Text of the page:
In Christian churches around the world, before the pandemic, people would gather to receive the ashes on their forehead and hear the words “Dust thou art and to dust thou shalt return.” Certainly no one’s favourite words, but they represent a truth of which we all need to be reminded from time to time. Sadly, September 11th did that. This year, tragically, January 6th, did that. People realized their own mortality.
That’s what Ash Wednesday does. It is a sober reminder that we are not immortal. We are mortal. Ash Wednesday reminds us that it is impossible to handle our problems and live our lives without help from anyone else. Paradoxically, that is precisely the point at which we can become new people. When we are weak, G_d, the Creator, the Holy One is our strength.
Acknowledging our humanity, our vulnerability, our mortality helps us to live more fully. One way to do that, is to receive the imposition of ashes on our foreheads. That ritual is simply an outward symbol of what is hoped would happen internally and a commitment to be the best we can be.
Do we need to be a Christian to do that? No. Do we need to have experienced an Ash Wednesday service before? No. Do we need to be connected to a church to do that? No. All we need to do is accept our mortality, and allow the ashes to be a sign that we recognize that our mortal life is a gift and commit ourselves, with the help of the Holy One, to use the rest of our mortal life to the very best of our ability.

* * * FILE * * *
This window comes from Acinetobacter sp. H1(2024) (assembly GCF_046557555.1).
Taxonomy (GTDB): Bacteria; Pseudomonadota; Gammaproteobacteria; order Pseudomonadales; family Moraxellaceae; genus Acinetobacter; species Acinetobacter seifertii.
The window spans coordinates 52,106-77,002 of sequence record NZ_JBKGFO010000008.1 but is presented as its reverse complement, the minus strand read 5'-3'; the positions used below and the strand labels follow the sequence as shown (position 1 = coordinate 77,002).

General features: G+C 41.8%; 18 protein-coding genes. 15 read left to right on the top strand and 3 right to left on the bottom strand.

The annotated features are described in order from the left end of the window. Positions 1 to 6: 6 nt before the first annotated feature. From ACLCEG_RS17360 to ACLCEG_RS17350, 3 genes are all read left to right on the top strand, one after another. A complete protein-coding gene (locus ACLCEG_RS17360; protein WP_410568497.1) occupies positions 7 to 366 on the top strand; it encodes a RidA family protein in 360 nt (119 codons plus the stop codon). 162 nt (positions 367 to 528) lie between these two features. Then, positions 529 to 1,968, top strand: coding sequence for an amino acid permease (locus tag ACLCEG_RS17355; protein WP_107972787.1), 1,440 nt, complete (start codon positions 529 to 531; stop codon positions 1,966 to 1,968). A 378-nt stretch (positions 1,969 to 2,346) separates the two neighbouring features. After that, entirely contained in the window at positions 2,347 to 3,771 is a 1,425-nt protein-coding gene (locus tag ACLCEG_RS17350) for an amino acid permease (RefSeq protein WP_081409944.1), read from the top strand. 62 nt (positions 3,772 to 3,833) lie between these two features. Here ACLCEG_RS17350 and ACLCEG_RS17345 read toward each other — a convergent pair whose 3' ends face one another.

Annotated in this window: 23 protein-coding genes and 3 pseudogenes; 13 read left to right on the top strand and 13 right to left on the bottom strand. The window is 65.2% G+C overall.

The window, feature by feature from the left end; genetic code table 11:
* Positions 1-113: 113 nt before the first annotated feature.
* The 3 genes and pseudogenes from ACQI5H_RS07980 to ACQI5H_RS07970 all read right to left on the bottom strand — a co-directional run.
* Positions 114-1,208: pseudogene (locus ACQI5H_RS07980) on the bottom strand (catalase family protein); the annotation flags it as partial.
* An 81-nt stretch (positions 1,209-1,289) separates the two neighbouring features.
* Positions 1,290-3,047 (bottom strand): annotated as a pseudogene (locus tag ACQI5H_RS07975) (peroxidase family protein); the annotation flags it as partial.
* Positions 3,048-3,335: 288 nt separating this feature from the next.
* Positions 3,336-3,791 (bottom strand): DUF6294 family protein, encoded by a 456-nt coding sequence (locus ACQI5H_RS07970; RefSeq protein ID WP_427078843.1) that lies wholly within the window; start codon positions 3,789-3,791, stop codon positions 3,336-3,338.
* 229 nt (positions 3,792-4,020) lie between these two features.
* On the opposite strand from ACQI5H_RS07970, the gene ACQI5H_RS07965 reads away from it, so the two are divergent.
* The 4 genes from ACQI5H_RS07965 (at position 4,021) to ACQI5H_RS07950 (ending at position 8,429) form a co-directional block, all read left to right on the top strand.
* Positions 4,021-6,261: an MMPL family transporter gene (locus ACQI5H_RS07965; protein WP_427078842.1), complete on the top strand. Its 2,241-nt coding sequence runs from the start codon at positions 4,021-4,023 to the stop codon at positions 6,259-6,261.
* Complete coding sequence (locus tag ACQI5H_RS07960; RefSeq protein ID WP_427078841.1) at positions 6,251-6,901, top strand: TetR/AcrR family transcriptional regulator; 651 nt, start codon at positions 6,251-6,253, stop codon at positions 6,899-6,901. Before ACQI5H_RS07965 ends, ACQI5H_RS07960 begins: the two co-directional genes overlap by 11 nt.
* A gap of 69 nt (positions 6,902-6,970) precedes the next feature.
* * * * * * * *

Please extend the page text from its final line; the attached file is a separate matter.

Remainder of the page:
This Wednesday is Ash Wednesday – the beginning of the Season of Lent, the 40-day penitential period before the celebration of Easter. The imposition of ashes, an ancient Jewish tradition, was a public sign of an individual’s repentance. By the seventh century, the Christian church adopted it as part of the Church’s Lenten preparation when people would find their way to a church and receive the imposition of ashes. But we’re in a pandemic. Churches aren’t open. How can Ash Wednesday be observed in a pandemic?
Churches are becoming wonderfully creative!
Some are supplying ashes for individuals/families so that they can sprinkle the ashes into the palm of their own or a family member’s hand and apply it themselves. Some are encouraging the use of a cotton Qtip which could be dipped into the ashes and the ashes placed on the forehead that way. Other congregations are giving members dirt, seed and water instead of ashes, acknowledging that from the dust of the world, new hope springs.
Still other churches are encouraging people to mark their hearts with the sign of a heart or the Cross as an outward and visible sign that of the intention is to turn hearts over to God and experience God’s unconditional love and forgiveness in a new way.
Whatever way each of us chooses to observe Ash Wednesday, may we enter into the ritual with reverence and humility and with gratitude. Ash Wednesday is, for me, a gift … a precious opportunity to acknowledge my humanity, my vulnerability, my mortality.
May this Ash Wednesday – a pandemic Ash Wednesday – be a moment of grace and lead to a holy Lent.
© June Maffin